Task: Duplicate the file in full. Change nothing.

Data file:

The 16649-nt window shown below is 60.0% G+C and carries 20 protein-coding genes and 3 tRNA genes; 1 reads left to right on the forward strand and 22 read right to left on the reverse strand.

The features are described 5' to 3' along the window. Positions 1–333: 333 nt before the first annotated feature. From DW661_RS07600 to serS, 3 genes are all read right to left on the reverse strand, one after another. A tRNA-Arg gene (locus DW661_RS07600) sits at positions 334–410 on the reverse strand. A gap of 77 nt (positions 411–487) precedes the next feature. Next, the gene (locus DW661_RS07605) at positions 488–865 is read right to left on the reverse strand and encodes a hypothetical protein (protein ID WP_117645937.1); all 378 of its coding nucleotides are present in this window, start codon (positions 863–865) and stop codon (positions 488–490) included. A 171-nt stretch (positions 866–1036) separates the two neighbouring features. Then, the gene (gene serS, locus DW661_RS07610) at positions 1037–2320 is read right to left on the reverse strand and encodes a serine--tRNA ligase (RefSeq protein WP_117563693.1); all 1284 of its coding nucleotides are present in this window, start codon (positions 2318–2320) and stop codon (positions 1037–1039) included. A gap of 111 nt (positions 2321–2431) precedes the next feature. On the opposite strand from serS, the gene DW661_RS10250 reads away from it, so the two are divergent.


The 16649-nt window shown below is 60.0% G+C and carries 20 protein-coding genes and 3 tRNA genes; 1 reads left to right on the forward strand and 22 read right to left on the reverse strand.

The features are described 5' to 3' along the window. Positions 1–333: 333 nt before the first annotated feature. From DW661_RS07600 to serS, 3 genes are all read right to left on the reverse strand, one after another. A tRNA-Arg gene (locus DW661_RS07600) sits at positions 334–410 on the reverse strand. A gap of 77 nt (positions 411–487) precedes the next feature. Next, the gene (locus DW661_RS07605) at positions 488–865 is read right to left on the reverse strand and encodes a hypothetical protein (protein ID WP_117645937.1); all 378 of its coding nucleotides are present in this window, start codon (positions 863–865) and stop codon (positions 488–490) included. A 171-nt stretch (positions 866–1036) separates the two neighbouring features. Then, the gene (gene serS, locus DW661_RS07610) at positions 1037–2320 is read right to left on the reverse strand and encodes a serine--tRNA ligase (RefSeq protein WP_117563693.1); all 1284 of its coding nucleotides are present in this window, start codon (positions 2318–2320) and stop codon (positions 1037–1039) included. A gap of 111 nt (positions 2321–2431) precedes the next feature. On the opposite strand from serS, the gene DW661_RS10250 reads away from it, so the two are divergent.